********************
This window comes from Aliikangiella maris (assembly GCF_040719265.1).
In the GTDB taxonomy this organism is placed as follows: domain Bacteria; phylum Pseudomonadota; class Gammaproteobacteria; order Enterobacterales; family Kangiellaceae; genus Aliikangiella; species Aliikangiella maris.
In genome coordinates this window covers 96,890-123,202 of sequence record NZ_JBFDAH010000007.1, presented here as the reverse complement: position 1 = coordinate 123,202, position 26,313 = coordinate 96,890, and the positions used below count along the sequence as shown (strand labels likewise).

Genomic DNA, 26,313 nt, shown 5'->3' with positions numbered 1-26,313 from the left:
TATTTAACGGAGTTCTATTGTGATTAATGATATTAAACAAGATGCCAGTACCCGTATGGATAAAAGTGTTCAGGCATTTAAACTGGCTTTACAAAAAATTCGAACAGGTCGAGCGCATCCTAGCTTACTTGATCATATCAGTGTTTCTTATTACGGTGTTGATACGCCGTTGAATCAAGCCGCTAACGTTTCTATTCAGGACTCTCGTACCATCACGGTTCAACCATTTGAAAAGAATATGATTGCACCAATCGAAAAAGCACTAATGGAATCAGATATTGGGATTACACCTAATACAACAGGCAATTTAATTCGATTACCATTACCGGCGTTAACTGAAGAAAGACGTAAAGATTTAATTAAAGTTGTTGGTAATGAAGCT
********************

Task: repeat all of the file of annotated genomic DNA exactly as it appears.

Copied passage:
This window comes from Aliikangiella maris (assembly GCF_040719265.1).
In the GTDB taxonomy this organism is placed as follows: domain Bacteria; phylum Pseudomonadota; class Gammaproteobacteria; order Enterobacterales; family Kangiellaceae; genus Aliikangiella; species Aliikangiella maris.
In genome coordinates this window covers 96,890-123,202 of sequence record NZ_JBFDAH010000007.1, presented here as the reverse complement: position 1 = coordinate 123,202, position 26,313 = coordinate 96,890, and the positions used below count along the sequence as shown (strand labels likewise).

Genomic DNA, 26,313 nt, shown 5'->3' with positions numbered 1-26,313 from the left:
TATTTAACGGAGTTCTATTGTGATTAATGATATTAAACAAGATGCCAGTACCCGTATGGATAAAAGTGTTCAGGCATTTAAACTGGCTTTACAAAAAATTCGAACAGGTCGAGCGCATCCTAGCTTACTTGATCATATCAGTGTTTCTTATTACGGTGTTGATACGCCGTTGAATCAAGCCGCTAACGTTTCTATTCAGGACTCTCGTACCATCACGGTTCAACCATTTGAAAAGAATATGATTGCACCAATCGAAAAAGCACTAATGGAATCAGATATTGGGATTACACCTAATACAACAGGCAATTTAATTCGATTACCATTACCGGCGTTAACTGAAGAAAGACGTAAAGATTTAATTAAAGTTGTTGGTAATGAAGCT